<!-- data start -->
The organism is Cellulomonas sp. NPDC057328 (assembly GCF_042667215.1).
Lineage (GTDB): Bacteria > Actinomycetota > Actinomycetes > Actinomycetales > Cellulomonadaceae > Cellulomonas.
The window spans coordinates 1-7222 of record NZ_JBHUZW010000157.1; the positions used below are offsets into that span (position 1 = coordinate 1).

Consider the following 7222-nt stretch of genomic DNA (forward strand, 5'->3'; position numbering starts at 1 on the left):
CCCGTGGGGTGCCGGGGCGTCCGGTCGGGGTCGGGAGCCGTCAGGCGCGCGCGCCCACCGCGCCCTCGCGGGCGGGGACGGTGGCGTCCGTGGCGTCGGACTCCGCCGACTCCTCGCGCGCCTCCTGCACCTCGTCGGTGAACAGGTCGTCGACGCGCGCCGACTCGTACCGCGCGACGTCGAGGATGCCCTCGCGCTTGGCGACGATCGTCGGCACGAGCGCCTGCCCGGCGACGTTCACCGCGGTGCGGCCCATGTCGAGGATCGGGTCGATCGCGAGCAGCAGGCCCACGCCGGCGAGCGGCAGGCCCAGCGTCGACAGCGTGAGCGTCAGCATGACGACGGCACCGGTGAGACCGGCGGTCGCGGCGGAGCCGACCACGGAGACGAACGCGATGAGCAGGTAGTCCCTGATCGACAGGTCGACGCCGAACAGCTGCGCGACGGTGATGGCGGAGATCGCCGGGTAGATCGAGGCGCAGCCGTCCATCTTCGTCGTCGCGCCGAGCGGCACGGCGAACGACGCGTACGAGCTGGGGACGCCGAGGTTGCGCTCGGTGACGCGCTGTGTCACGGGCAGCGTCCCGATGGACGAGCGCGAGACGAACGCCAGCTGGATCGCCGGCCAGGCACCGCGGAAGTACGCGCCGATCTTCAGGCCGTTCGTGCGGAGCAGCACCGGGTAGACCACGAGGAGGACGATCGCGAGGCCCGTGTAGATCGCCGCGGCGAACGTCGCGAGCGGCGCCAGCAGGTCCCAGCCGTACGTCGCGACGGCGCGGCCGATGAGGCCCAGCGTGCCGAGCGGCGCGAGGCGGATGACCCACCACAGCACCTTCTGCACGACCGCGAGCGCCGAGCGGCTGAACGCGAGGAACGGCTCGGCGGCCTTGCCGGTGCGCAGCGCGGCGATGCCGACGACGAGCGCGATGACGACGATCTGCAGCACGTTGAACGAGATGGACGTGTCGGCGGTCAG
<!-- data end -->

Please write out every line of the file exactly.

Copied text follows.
The organism is Cellulomonas sp. NPDC057328 (assembly GCF_042667215.1).
Lineage (GTDB): Bacteria > Actinomycetota > Actinomycetes > Actinomycetales > Cellulomonadaceae > Cellulomonas.
The window spans coordinates 1-7222 of record NZ_JBHUZW010000157.1; the positions used below are offsets into that span (position 1 = coordinate 1).

Consider the following 7222-nt stretch of genomic DNA (forward strand, 5'->3'; position numbering starts at 1 on the left):
CCCGTGGGGTGCCGGGGCGTCCGGTCGGGGTCGGGAGCCGTCAGGCGCGCGCGCCCACCGCGCCCTCGCGGGCGGGGACGGTGGCGTCCGTGGCGTCGGACTCCGCCGACTCCTCGCGCGCCTCCTGCACCTCGTCGGTGAACAGGTCGTCGACGCGCGCCGACTCGTACCGCGCGACGTCGAGGATGCCCTCGCGCTTGGCGACGATCGTCGGCACGAGCGCCTGCCCGGCGACGTTCACCGCGGTGCGGCCCATGTCGAGGATCGGGTCGATCGCGAGCAGCAGGCCCACGCCGGCGAGCGGCAGGCCCAGCGTCGACAGCGTGAGCGTCAGCATGACGACGGCACCGGTGAGACCGGCGGTCGCGGCGGAGCCGACCACGGAGACGAACGCGATGAGCAGGTAGTCCCTGATCGACAGGTCGACGCCGAACAGCTGCGCGACGGTGATGGCGGAGATCGCCGGGTAGATCGAGGCGCAGCCGTCCATCTTCGTCGTCGCGCCGAGCGGCACGGCGAACGACGCGTACGAGCTGGGGACGCCGAGGTTGCGCTCGGTGACGCGCTGTGTCACGGGCAGCGTCCCGATGGACGAGCGCGAGACGAACGCCAGCTGGATCGCCGGCCAGGCACCGCGGAAGTACGCGCCGATCTTCAGGCCGTTCGTGCGGAGCAGCACCGGGTAGACCACGAGGAGGACGATCGCGAGGCCCGTGTAGATCGCCGCGGCGAACGTCGCGAGCGGCGCCAGCAGGTCCCAGCCGTACGTCGCGACGGCGCGGCCGATGAGGCCCAGCGTGCCGAGCGGCGCGAGGCGGATGACCCACCACAGCACCTTCTGCACGACCGCGAGCGCCGAGCGGCTGAACGCGAGGAACGGCTCGGCGGCCTTGCCGGTGCGCAGCGCGGCGATGCCGACGACGAGCGCGATGACGACGATCTGCAGCACGTTGAACGAGATGGACGTGTCGGCGGTCAG